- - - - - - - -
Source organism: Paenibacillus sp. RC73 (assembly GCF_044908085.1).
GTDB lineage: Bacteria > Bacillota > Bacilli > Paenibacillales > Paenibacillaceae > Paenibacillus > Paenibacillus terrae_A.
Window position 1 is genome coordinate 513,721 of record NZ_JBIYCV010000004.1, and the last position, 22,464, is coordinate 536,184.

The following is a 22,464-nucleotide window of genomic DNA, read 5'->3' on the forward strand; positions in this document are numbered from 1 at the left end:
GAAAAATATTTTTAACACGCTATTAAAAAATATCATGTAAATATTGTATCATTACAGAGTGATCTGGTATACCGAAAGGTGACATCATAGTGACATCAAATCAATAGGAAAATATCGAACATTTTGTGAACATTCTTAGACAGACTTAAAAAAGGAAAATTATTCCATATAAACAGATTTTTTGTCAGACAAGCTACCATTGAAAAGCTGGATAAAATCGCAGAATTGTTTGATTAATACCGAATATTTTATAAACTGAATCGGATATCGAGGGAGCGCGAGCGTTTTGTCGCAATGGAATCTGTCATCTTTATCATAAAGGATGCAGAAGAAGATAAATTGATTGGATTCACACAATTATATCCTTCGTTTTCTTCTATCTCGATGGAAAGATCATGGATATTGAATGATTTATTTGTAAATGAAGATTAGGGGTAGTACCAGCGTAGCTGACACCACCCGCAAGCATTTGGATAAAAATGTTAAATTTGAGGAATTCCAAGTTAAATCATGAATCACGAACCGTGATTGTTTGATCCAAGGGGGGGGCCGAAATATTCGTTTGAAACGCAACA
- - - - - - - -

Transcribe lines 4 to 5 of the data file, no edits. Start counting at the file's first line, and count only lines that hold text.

The following is a 22,464-nucleotide window of genomic DNA, read 5'->3' on the forward strand; positions in this document are numbered from 1 at the left end:
GAAAAATATTTTTAACACGCTATTAAAAAATATCATGTAAATATTGTATCATTACAGAGTGATCTGGTATACCGAAAGGTGACATCATAGTGACATCAAATCAATAGGAAAATATCGAACATTTTGTGAACATTCTTAGACAGACTTAAAAAAGGAAAATTATTCCATATAAACAGATTTTTTGTCAGACAAGCTACCATTGAAAAGCTGGATAAAATCGCAGAATTGTTTGATTAATACCGAATATTTTATAAACTGAATCGGATATCGAGGGAGCGCGAGCGTTTTGTCGCAATGGAATCTGTCATCTTTATCATAAAGGATGCAGAAGAAGATAAATTGATTGGATTCACACAATTATATCCTTCGTTTTCTTCTATCTCGATGGAAAGATCATGGATATTGAATGATTTATTTGTAAATGAAGATTAGGGGTAGTACCAGCGTAGCTGACACCACCCGCAAGCATTTGGATAAAAATGTTAAATTTGAGGAATTCCAAGTTAAATCATGAATCACGAACCGTGATTGTTTGATCCAAGGGGGGGGCCGAAATATTCGTTTGAAACGCAACA